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Technomoral civic virtues

a critical appreciation of Shannon Vallor's Technology and the virtues

Don Howard

pp. 293-304

This paper begins by summarizing the chief, original contributions to technology ethics in Shannon Vallor's recent book, Technology and the Virtues: A Philosophical Guide to a Future Worth Wanting (Vallor 2016), highlighting especially the book's distinctive inclusion of not only the western virtue ethics tradition but also the analogous traditions in Buddhist and Confucian ethics. But the main point of the paper is to suggest that the theoretical framework developed in the book be extended to include an analysis of the distinctive civic virtues that are crucial to the well functioning of communities of makers, marketers, consumers, and regulators of technology, constituting, as it were, technomoral civic virtue ethics. It is suggested that prominent among these civic virtues is what is dubbed "Socratism," the habit of regular querying of community aims and practices for the purpose of keeping community action focused on the goods internal to community practice, and the goods of the larger communities in which these local communities are embedded.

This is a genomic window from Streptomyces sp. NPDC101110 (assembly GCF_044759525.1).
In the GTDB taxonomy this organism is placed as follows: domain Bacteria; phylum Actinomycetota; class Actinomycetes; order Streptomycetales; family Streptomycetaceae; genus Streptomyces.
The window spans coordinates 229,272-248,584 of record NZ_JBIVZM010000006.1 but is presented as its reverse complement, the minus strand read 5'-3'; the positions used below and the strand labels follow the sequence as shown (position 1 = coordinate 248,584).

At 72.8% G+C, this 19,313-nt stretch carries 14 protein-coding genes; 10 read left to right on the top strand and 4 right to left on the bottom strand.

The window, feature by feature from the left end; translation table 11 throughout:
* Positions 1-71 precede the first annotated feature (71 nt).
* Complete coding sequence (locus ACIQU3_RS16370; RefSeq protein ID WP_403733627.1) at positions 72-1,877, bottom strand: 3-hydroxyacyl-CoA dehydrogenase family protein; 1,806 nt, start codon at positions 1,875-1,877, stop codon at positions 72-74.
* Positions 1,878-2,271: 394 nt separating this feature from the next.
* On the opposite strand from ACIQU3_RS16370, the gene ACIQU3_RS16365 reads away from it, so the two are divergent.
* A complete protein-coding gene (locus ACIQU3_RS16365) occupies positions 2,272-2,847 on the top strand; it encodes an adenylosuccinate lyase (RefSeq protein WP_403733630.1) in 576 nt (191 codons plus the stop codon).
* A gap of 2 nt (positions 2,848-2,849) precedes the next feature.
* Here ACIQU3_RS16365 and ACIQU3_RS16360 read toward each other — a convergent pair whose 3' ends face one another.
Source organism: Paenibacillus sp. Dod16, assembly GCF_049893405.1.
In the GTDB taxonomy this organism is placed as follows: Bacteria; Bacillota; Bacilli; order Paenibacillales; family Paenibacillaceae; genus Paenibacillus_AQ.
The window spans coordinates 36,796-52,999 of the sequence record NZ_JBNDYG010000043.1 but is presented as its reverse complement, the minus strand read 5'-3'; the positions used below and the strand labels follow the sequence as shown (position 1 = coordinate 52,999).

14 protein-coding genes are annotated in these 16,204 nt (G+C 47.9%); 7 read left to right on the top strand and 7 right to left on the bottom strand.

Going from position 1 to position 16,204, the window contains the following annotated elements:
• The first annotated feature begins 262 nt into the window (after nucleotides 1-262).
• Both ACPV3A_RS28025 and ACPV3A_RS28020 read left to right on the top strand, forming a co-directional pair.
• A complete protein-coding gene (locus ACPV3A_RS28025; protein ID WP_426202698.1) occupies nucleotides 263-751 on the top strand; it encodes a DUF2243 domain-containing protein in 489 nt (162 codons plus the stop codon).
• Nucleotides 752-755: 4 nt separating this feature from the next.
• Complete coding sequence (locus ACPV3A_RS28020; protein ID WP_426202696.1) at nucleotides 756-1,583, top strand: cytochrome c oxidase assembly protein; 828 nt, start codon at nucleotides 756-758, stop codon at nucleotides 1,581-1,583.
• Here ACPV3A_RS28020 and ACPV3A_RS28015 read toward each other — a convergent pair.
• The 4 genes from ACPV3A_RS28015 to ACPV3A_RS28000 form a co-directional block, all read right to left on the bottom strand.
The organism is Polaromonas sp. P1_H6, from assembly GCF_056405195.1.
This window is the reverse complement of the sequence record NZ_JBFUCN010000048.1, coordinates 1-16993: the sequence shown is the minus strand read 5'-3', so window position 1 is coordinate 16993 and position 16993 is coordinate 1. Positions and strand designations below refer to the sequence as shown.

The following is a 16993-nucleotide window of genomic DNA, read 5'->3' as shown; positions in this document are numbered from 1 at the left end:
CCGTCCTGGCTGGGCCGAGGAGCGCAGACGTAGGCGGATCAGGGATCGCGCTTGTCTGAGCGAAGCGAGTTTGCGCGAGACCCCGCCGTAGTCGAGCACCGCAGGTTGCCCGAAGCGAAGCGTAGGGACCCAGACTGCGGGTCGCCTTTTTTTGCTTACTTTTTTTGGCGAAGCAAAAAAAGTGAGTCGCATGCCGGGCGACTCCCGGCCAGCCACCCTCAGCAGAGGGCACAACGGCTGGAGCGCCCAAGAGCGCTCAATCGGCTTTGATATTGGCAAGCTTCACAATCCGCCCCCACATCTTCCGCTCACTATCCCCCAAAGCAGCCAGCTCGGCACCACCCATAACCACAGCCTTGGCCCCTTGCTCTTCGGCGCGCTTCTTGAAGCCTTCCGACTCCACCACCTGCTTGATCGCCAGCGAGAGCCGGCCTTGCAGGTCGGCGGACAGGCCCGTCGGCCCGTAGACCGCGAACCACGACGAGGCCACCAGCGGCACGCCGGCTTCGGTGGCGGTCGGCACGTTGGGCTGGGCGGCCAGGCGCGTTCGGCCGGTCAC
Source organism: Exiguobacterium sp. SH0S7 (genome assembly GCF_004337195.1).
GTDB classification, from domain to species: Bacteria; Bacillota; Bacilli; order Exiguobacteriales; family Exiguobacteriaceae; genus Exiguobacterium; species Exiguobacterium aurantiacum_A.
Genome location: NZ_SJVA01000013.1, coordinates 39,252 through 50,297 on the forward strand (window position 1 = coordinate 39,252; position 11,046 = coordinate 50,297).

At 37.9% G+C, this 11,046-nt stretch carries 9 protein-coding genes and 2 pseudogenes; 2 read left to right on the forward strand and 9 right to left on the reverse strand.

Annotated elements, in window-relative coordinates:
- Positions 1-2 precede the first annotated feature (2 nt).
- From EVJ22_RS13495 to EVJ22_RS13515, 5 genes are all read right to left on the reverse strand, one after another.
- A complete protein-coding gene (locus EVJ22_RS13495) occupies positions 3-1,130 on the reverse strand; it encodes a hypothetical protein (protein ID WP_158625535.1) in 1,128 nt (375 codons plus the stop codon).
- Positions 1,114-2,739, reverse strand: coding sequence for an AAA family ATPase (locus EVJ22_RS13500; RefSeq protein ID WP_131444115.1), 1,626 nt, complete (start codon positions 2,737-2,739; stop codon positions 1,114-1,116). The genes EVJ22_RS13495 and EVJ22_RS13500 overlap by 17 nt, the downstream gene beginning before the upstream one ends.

Publication details

DOI: 10.1007/s13347-017-0283-1

Full citation:

Howard, D. (2018). Technomoral civic virtues: a critical appreciation of Shannon Vallor's Technology and the virtues. Philosophy & Technology 31 (2), pp. 293-304.

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